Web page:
Just having obtained a master’s degree at Ghent University, I was ready for something else. Something providing me with more than just a passion for my work. A month later, I was on a plane, heading for my first direct contact ever with American culture. Not only for a two-week vacation but an actual full academic year, the longest I would ever have been out of Belgium.
Being abroad for such a long time really persuades you to be open and welcoming for a new lifestyle, and consequently rethink and consider your own habits. It is remarkable how much you learn about yourself and your own culture by being so far from home.
The first thing that popped into my mind when arriving in Miami for a Fulbright event: “I am totally in a movie!”. A week later, I went through New York City to reach my final destination, Ithaca. While my knowledge about American life was completely based on the cinematic world, I quickly saw the diversity present in a single nation, which cannot be captured on screen. In my European environment, we often generalize the U.S. as people with a single culture and lifestyle. While for a country the size of Belgium, this assumption is somewhat valid, it is incredible how wrong we are for a nation like the United States. Each region offers its own ideas, values, habits, and people to explore.
In that sense, Ithaca itself is definitely a unique environment worth discussing. I landed in a small community, as its town is no larger than my local hometown in Belgium. It was shocking to me how such a renowned university as Cornell University can exist in such a local area. However, I quickly realized the enormous advantages that come with it. Due to the presence of the university, everyone is extremely open-minded and welcoming to new people coming from all over the world, which quickly made me feel at home. At the same time, you get accepted in the community, offering you the direct experience of living and being involved with the locals. While I mostly am an introvert, the community-feeling enables you to easily make conversation with random strangers and make friends in unexpected situations. My most interesting discussions were definitely with the bus driver on Sunday evenings, a photographer at a local fundraising event, and with the taxi driver taking me out of Ithaca.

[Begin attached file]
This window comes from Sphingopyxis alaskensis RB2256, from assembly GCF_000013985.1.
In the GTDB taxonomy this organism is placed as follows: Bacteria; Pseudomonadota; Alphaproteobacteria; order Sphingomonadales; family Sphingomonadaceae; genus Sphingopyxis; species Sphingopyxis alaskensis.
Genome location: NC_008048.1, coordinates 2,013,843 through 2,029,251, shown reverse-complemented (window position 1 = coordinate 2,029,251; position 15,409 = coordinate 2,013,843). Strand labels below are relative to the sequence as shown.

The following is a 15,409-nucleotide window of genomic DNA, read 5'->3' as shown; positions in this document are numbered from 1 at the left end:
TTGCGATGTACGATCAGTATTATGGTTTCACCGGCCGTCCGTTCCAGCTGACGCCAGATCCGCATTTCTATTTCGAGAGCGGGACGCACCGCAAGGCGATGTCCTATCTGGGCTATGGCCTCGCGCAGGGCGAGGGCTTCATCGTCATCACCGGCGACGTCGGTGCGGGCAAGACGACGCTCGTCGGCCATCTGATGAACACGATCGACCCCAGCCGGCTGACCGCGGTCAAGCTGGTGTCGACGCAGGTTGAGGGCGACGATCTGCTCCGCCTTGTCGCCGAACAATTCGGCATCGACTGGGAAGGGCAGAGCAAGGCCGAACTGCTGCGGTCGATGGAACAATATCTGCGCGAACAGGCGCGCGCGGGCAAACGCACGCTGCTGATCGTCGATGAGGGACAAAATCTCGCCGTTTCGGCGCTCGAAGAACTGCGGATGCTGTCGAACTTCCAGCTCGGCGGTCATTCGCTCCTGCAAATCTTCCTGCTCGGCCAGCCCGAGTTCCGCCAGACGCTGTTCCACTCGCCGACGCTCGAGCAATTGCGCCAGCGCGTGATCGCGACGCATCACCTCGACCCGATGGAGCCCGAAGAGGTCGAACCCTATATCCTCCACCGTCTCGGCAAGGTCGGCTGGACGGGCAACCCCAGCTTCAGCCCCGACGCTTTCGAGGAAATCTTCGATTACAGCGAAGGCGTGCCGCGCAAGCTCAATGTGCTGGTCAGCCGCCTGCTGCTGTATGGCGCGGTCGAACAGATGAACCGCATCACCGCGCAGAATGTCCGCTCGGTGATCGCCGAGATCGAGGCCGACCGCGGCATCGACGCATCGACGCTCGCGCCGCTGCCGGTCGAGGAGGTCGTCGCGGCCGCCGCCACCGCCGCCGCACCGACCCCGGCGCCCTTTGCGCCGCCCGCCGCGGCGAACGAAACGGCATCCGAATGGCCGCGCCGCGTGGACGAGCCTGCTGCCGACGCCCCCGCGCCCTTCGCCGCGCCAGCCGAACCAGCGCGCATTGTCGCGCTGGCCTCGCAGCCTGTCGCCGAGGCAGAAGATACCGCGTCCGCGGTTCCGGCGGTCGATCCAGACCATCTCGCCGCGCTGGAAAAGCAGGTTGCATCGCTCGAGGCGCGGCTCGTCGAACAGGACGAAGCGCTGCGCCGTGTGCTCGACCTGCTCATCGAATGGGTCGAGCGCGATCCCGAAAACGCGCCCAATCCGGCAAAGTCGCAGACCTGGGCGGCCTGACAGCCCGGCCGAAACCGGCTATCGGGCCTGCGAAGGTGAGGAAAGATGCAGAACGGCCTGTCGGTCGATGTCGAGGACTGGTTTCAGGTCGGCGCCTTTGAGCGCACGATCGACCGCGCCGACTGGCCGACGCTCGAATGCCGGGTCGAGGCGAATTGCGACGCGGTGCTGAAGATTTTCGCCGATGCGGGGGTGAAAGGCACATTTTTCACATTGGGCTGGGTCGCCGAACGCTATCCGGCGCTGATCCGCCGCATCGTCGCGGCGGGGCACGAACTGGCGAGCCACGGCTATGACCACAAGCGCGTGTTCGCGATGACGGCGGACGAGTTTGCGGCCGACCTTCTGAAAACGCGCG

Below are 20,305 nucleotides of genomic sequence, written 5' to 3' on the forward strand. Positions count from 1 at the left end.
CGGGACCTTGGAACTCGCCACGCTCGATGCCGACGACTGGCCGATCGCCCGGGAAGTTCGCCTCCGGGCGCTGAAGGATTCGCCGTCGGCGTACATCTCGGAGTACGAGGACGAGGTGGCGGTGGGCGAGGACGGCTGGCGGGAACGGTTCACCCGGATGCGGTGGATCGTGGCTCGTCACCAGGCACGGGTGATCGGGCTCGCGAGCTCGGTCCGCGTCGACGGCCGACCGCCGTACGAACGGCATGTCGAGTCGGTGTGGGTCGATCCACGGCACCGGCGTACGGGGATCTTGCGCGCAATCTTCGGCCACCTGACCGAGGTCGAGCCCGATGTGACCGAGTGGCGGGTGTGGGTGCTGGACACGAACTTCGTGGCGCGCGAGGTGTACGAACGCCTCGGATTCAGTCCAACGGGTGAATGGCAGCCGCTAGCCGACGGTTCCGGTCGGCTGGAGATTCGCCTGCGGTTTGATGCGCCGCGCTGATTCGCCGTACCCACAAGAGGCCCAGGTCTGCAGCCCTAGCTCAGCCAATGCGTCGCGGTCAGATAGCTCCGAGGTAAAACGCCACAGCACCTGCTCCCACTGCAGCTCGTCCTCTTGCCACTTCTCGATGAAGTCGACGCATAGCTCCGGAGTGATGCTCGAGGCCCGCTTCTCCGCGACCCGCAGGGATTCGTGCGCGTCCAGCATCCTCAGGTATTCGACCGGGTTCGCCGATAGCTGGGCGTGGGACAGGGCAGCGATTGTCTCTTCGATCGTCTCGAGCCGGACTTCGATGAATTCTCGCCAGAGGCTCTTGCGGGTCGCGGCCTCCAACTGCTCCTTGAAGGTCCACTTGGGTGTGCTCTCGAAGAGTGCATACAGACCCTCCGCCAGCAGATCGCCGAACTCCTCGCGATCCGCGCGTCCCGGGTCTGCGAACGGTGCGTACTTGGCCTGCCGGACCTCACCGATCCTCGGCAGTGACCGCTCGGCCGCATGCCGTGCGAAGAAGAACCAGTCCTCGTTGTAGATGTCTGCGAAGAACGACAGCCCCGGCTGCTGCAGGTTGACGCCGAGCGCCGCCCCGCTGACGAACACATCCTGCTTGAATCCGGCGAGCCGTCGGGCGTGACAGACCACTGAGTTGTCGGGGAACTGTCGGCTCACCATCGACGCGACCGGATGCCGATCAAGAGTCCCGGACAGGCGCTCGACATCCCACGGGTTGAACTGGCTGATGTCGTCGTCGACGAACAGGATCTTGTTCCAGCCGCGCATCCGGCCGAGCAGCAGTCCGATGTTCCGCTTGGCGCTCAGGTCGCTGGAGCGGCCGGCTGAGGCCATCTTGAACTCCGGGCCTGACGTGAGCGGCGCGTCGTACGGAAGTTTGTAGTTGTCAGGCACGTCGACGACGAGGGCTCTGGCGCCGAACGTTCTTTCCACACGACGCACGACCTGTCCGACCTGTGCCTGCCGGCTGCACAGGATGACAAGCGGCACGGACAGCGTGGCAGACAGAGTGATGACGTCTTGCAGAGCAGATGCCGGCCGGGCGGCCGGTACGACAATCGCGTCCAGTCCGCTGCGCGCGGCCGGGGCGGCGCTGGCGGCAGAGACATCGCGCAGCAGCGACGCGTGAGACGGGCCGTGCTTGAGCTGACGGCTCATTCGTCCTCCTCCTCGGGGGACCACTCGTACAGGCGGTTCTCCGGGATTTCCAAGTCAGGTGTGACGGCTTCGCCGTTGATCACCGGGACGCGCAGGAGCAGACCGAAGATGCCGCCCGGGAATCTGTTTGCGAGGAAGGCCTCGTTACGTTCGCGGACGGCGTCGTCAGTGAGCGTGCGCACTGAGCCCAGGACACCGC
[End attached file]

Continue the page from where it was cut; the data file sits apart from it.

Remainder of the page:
Last but not least, I want to take a moment to express the presence of Fulbright into my adventure. From the start, I set myself the goal to make friends outside of the physics bubble I comfortably resided in the previous couple of years. I wanted to meet people with a very different perspective on life, making me more aware of all its aspects, and eventually helping me in better defining my work-life balance, something that needed lots of improvement. Fulbright exactly provided me with this environment. Through multiple events, such as the gateway orientation in Miami and the enrichment seminar in Pittsburgh, I met the most amazing and inspiring people from over 50 different nations. These were some crucial changing points for my views on all kinds of cultures and people. But also locally in Ithaca, a strong network was present. Actually, all of my closest friends are Fulbrighters themselves, connected through our common struggles and experiences. They inspired me to come out of my shell and allowed me to make the most out of my time there. Organizing paint nights, game nights, movie nights, hikes in the beautiful nature surrounding the region, going to local fundraisers and the astonishing performances in Ithaca College, and many more. Even now when I’m back in Belgium, I feel the connection with others.
I really cannot recommend enough for anyone to go on their own adventure and submerge yourself in a variety of cultures. It is an invaluable life experience, having prepared me fully to take on the next challenges that I will encounter.
Tom Vandekerckhove is a Belgian 2019-2020 Fulbright Student in Engineering at Cornell University. Tom Vandekerckhove holds an MSc in Engineering Physics from Ghent University. Having gained experience in the field of quantum optics, his goal is to contribute to the future quantum technologies by pursuing a research career. That is what leads him to follow the ME in Engineering Physics at Cornell University, providing the perfect opportunity to start building an international network. Besides his academic interests, he likes to explore new countries and has been a regular volleyball player for the past 12 years.
Articles are written by Fulbright grantees and do not reflect the opinions of the Fulbright Commission, the grantees’ host institutions, or the U.S. Department of State